In good times, it’s the supposed solution to virtually all economic, ecological, and social ills. And in the current crisis, they argue a UBI is uniquely suited to deal with the surge of unemployed, the strain on the welfare system, and the apparent fiscal willingness to spend.

But not only are they wrong to equate JobKeeper with a UBI, they’re also mistaken that the coronanomics support their case anyway.

The JobKeeper payment imposes an effective wage floor for those employed in businesses facing an immediate, massive fall in revenue. These extraordinary circumstances are expected to be temporary, and when the crisis eventually ends, so does the payment. The worker is expected to go back to work, or to seek work on Newstart.

That’s a far cry from the UBI, which is not only permanent, but also is designed to remove the obligation to seek work.

Moreover, UBI proponents fundamentally misunderstand the nature of the economic conditions and today’s world of work.

Rather than a permanent reduction in the demand for labour, the present shutdown is a temporary contraction in labour demand due to forced closures and social distancing (with related reductions in short run supply).

Moreover, if economic life under social distancing has taught us anything, it’s that work has been supported, not threatened, by technology (exactly the opposite of what UBI supporters have been claiming). Indeed, technological integration into work — and study for that matter — has been a lifeline, saving jobs and livelihoods for many.

The other claim is that the government’s unprecedented spending allegedly reflects a willingness for meeting a UBI’s exorbitant price tag. But the government’s big-spending economic rescue package has been forced by a temporary crisis; there is no evidence of a commitment to permanently bigger government.

Moreover, when the costs are being counted, there’ll surely be little left in the piggy bank to fund a UBI.

Good policy options in this crisis are hard to come by and there’s no shortage of terrible ones being prosecuted. Despite what the economic illiterates say, a UBI remains an unbelievably bad idea.


'Ready to go': Drought's end in sight after rains and more to come

Garry Hall, a cattle breeder, has had more rain since February than for all of 2018 and 2019, and the Macquarie River is flowing past his property at the rate of a billion litres a day.

And yet, as welcoming as the rains have been, they are well short of drought-breaking for his farm in northern NSW and the nearby Ramsar-listed wetlands. Both have struggled through a once-in-a-century dry spell.

"A large area of the Macquarie Marshes hasn't seen water yet," Mr Hall said. "It's pretty important to get it in there to start the long journey back".

That journey, though, has begun after widespread rain over NSW and other eastern states this year. Catchments have become wetter so follow-up falls will be more likely to create run-off and reach dams across the Murray Darling Basin. Odds for such rainfall have also improved for coming months.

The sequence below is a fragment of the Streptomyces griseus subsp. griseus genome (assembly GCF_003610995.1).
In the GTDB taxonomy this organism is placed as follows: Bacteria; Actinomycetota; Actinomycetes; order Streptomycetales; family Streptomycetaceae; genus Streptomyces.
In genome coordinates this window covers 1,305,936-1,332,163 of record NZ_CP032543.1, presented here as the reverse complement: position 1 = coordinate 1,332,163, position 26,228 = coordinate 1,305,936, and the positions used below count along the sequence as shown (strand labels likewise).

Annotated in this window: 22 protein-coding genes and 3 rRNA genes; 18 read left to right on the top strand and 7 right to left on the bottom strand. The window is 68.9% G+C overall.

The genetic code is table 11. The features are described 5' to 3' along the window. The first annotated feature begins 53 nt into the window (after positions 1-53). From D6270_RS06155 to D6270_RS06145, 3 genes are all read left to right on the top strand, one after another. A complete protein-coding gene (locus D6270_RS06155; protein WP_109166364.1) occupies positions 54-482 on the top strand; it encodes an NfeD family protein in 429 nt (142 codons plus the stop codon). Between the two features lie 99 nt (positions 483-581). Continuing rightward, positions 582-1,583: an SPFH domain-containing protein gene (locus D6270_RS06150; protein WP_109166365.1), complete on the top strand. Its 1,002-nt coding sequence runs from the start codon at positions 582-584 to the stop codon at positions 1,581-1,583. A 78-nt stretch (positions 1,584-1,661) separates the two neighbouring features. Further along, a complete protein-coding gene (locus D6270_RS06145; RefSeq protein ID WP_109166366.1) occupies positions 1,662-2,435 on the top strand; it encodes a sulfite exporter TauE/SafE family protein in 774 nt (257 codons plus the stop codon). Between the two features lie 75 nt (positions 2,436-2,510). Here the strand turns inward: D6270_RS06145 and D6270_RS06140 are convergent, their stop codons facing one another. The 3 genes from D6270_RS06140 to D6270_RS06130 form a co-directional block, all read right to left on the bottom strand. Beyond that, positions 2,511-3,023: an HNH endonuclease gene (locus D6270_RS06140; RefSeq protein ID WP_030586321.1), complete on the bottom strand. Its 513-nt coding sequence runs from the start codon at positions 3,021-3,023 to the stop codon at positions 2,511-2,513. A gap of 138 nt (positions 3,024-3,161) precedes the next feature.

Bureau of Meteorology charts show moisture level in the top 100 centimetres of soil improved sharply between last December and last month. NSW shows some of the biggest changes.

Still, Matthew Coulton, the bureau's acting general manager for water, said "drought means something different to everyone you talk to ... I don't think it's over for anyone yet". "It's important to remember that long droughts can have periods of green. It was 36 months of very hot and dry weather that led to the conditions we saw at Christmas," he said.

"It will take a lot more than two or three wet months to fill dams and get regional communities back on their feet."

Little of the rain has reached the big dams on the western slopes of the Great Dividing Range. Burrendong Dam, which supplies much of the water for the Macquarie River, remains at 16.4 per cent full, while Keepit Dam on the Namoi is at just 13.7 per cent.

WaterNSW data shows catchment inflows of major rivers so far lag the most big flows in 2016-17.

Those dams and rivers, though, could be in for a relative wet winter and even into spring, as climatic conditions favouring above-average rains set in, according to the latest bureau outlook.

Waters in the Indian Ocean off north-western Western Australia are warmer than usual, a set-up that typically produces clouds that deliver moisture across Australia's centre and south-east, said Andrew Watkins, head of the bureau's long-range forecasting.

"If one of those north-west cloudbands interacts with a cold front or a cut-off low − that's when we get some big rainfall totals over a large area," Dr Watkins said.

With higher soil moisture levels and more cloud cover, overnight temperatures across most of Australia will also likely be milder than normal, he said. Days will be closer to average warmth.

"The drought's broken when Burrendong is full," said Mr Hall, adding the outlook for the Macquarie catchment is promising.

"Orange and Bathurst haven't had much rain − you wouldn't say it's oozing water," he said. Still, "it's primed, it's wet and ready to go".


 Posted by John J. Ray (M.A.; Ph.D.).    For a daily critique of Leftist activities,  see DISSECTING LEFTISM.  To keep up with attacks on free speech see Tongue Tied. Also, don't forget your daily roundup  of pro-environment but anti-Greenie  news and commentary at GREENIE WATCH .  Email me  here